Though popular culture would have us believe that creativity is a solitary art, the truth is a lot different. Most major creative projects are a collaborative effort. Writers need editors to refine their words. Designers need an art director to guide their thought processes. The right feedback empowers people to improve, to rethink certain ideas and move forward, and it can completely transform a project.
But there’s an art to giving feedback that is respectful and effective.
I’m sure we’ve all heard phrases like, “can you make it pop?”, “Why don’t we jazz things up a bit?” and “I’m not sure about that font.” This kind of feedback drives creatives crazy, because it doesn’t give them the detail they need to address the problem.
Maybe you’re guilty of giving feedback like this yourself – and that’s okay! Delivering good creative feedback can be difficult if you’re not in a creative field yourself and it can be tricky to keep up with the lingo. Here are some tips for improving your feedback process.
Tips for giving creative feedback
Timing is key. Ensure you offer your feedback as soon as possible so that changes can be made before deadlines, but weigh up an appropriate time and place to do so. Feedback is best delivered one-on-one so that you can respond to potentially sensitive questions.
Be specific and come prepared with clear examples. Simple identifiers like "top right" or "second paragraph" will help someone quickly identify the change needed. Bullet points are a great option because they encourage you to be concise. They also allow the person or team receiving the feedback to check off each change as it’s done so that nothing gets missed.
Instead of saying “I’m not sure about that image being the focal point on the page. And can we try a new heading?” to be more specific you could say, “can you please update the hero image on the page to specificimage.jpg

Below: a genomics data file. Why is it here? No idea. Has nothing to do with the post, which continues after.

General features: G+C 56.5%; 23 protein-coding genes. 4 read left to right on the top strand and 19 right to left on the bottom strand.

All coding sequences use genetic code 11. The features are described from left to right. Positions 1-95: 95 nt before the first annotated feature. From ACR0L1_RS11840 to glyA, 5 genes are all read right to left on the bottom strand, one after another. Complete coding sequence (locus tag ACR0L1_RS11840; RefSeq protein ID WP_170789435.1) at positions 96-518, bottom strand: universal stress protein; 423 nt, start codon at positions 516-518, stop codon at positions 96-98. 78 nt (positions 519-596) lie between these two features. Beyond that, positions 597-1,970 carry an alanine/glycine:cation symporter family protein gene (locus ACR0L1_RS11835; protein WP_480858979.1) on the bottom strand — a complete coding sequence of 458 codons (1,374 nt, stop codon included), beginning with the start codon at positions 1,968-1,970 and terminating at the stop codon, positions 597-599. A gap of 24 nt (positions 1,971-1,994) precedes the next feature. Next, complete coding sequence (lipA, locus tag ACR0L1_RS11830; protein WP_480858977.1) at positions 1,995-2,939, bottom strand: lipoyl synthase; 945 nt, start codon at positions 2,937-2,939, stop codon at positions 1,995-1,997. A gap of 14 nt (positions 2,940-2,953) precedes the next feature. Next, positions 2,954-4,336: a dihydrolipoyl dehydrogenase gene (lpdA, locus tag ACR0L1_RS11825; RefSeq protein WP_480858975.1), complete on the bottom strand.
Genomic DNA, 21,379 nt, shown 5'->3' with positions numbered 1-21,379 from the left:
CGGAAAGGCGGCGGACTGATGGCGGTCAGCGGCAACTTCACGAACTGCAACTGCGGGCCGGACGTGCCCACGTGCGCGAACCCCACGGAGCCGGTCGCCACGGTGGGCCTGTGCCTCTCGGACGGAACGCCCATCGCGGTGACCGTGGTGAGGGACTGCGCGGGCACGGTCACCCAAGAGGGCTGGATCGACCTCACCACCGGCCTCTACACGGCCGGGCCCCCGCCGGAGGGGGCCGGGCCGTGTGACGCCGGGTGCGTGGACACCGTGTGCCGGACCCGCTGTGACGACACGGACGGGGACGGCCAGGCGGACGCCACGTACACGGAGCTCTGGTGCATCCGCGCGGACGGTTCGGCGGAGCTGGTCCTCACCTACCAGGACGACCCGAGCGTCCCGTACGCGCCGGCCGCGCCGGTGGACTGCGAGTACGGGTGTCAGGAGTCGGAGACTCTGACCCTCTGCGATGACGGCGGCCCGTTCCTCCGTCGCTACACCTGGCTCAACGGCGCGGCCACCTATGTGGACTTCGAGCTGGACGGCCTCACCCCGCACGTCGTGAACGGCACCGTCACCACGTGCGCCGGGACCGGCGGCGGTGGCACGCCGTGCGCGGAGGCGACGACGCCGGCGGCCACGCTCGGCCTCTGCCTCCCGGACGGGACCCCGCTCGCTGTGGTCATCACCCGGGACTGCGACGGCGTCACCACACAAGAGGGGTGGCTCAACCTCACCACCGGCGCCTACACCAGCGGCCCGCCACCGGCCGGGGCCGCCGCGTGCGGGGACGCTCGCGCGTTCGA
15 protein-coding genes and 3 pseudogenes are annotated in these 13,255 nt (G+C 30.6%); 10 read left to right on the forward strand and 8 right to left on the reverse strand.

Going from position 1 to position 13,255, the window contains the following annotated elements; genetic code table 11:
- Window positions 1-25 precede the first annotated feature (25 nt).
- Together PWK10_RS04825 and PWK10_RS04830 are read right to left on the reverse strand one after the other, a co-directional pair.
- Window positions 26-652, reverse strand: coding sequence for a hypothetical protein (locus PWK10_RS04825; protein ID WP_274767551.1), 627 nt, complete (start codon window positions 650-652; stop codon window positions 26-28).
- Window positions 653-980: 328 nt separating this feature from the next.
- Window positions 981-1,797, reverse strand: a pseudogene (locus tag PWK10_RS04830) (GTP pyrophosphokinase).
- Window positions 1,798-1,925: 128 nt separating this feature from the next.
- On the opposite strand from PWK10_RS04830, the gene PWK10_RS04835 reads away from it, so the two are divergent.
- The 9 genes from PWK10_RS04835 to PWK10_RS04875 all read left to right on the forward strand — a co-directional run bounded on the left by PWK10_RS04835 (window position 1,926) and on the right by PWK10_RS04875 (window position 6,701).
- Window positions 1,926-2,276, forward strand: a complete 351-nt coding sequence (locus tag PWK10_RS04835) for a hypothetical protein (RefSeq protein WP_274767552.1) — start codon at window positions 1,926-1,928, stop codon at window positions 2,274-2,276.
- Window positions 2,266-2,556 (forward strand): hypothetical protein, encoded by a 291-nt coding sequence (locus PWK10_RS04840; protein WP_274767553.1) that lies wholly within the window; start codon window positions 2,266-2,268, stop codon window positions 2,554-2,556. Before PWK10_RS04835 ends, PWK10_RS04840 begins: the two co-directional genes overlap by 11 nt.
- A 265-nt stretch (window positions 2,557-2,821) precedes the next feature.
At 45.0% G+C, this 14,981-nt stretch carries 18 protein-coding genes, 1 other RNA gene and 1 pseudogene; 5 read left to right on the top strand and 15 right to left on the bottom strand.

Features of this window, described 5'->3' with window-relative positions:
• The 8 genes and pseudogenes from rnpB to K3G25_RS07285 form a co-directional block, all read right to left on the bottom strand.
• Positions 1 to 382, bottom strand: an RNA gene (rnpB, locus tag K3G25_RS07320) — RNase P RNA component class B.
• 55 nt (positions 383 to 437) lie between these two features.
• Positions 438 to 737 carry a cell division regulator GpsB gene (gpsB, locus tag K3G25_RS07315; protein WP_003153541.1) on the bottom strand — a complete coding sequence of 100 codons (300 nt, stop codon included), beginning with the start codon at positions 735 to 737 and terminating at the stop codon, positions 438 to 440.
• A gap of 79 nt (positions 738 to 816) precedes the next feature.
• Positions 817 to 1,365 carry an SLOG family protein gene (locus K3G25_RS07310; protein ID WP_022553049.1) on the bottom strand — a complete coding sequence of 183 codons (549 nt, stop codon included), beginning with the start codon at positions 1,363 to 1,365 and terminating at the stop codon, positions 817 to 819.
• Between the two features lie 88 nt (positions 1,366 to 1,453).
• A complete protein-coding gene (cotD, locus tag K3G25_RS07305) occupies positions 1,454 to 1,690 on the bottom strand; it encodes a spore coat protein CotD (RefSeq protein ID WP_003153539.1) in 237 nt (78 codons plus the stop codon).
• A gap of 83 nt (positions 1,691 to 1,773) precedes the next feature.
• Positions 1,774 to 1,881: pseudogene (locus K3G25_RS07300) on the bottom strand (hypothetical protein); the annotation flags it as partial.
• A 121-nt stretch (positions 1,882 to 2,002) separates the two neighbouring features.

. And can we change the heading to [example]
However, avoid being overly rigid in your feedback. While saying something like “please move the logo to the bottom left corner and increase it by 20%” to a designer is specific and helpful, it is also important for the designer to understand the reason behind the change, as their creative eye may not agree. Instead you could say “please move the logo to the bottom left corner as it is currently covering part of the image, which does not follow our brand guidelines”.
It is helpful to put all feedback in writing and review it carefully before submitting. This keeps everyone on the same page and gives you all a reference to go back to. It also prevents any misunderstandings if the feedback comes across differently to different people involved in the project.
Be respectful and polite when delivering feedback. It’s important not to make feedback personal and instead ensure it’s always about the project and desired outcome. As an example, rather than saying “I don’t like the font you’ve chosen”, you could say “let’s try this one instead, I feel it would work better for the brand and will be more cohesive with the rest of project”.
Tips for receiving creative feedback
It’s easy to get defensive when you’re faced with vague or aggressive criticism about your work, but it’s best to avoid this.
Instead, ask questions. Don’t be afraid to ask for more specific feedback. This shows that you care about the project and you’re taking time to understand someone’s viewpoint and where the feedback is coming from (even if you don’t agree).
Always consider who is giving you the feedback and adjust your language when asking questions so you’re easily understood. For example, a designer talking to another designer will use technical lingo that a manager or social media marketer might not be familiar with. The goal is to leave the conversation feeling like you have a set of specific and actionable changes to work on.
Ultimately, fostering a healthy feedback culture within your business will benefit everyone. You’ll avoid unnecessary delays on projects because all of your team members will be on the same page – and you’ll deliver some of your best work.
Brittany Daniel, publishing executive
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